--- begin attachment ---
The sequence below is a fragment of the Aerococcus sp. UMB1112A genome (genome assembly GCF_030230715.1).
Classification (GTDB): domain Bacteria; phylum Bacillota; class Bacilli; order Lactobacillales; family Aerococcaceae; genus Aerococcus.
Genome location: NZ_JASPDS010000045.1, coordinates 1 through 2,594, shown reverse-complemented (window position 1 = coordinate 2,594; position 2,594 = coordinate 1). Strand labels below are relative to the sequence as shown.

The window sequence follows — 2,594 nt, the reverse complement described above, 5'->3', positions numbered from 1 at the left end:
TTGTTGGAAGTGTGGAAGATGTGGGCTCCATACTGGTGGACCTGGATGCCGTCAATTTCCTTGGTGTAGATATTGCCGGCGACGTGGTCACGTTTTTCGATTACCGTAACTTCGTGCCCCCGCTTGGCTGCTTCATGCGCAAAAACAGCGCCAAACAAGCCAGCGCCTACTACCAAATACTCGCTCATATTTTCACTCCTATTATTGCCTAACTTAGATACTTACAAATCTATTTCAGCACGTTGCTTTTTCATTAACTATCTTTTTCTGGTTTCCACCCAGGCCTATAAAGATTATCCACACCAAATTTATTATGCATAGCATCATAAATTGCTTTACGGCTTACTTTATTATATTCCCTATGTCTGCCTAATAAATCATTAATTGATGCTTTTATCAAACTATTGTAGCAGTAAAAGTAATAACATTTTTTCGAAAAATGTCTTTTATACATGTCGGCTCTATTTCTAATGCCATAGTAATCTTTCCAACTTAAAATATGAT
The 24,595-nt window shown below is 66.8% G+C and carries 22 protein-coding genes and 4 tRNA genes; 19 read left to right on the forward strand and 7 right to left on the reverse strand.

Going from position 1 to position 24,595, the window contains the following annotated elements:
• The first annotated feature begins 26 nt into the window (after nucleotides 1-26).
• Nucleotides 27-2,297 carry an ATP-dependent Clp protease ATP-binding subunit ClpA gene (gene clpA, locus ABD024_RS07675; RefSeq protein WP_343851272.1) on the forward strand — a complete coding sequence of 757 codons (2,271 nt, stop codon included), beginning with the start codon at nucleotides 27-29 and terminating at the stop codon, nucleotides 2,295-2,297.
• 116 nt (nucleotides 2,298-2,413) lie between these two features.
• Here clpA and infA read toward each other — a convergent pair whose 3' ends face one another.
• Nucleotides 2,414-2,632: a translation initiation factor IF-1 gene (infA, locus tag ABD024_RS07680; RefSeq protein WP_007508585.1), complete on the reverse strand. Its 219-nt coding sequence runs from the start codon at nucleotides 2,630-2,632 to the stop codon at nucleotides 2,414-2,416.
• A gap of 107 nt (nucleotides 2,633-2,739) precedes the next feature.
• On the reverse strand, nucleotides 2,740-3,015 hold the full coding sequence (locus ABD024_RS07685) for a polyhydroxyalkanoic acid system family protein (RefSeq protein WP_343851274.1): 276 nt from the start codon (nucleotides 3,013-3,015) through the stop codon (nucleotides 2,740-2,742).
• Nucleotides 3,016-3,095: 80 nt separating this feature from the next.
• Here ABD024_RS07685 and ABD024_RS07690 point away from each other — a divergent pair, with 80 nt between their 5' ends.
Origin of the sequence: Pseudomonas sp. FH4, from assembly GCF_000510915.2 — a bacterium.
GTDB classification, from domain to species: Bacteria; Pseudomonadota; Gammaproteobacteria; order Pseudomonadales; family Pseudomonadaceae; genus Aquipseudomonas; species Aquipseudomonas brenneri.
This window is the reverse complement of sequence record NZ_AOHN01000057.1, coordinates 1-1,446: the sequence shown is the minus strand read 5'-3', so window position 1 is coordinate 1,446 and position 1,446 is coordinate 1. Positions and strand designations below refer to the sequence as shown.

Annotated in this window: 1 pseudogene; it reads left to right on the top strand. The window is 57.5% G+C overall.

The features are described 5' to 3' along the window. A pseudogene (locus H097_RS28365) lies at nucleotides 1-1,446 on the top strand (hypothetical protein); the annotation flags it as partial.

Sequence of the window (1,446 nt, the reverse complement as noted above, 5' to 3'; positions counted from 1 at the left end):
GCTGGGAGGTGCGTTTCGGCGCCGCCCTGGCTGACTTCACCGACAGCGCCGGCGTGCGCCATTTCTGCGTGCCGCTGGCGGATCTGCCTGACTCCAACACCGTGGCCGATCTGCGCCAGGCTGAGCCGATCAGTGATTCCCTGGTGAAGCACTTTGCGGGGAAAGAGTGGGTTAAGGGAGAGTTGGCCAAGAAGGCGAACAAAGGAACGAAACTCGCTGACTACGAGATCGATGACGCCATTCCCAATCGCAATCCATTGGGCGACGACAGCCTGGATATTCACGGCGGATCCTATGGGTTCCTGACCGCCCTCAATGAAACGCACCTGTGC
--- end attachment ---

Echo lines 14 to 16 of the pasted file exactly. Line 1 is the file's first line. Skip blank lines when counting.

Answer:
• On the reverse strand, nucleotides 2,740-3,015 hold the full coding sequence (locus ABD024_RS07685) for a polyhydroxyalkanoic acid system family protein (RefSeq protein WP_343851274.1): 276 nt from the start codon (nucleotides 3,013-3,015) through the stop codon (nucleotides 2,740-2,742).
• Nucleotides 3,016-3,095: 80 nt separating this feature from the next.
• Here ABD024_RS07685 and ABD024_RS07690 point away from each other — a divergent pair, with 80 nt between their 5' ends.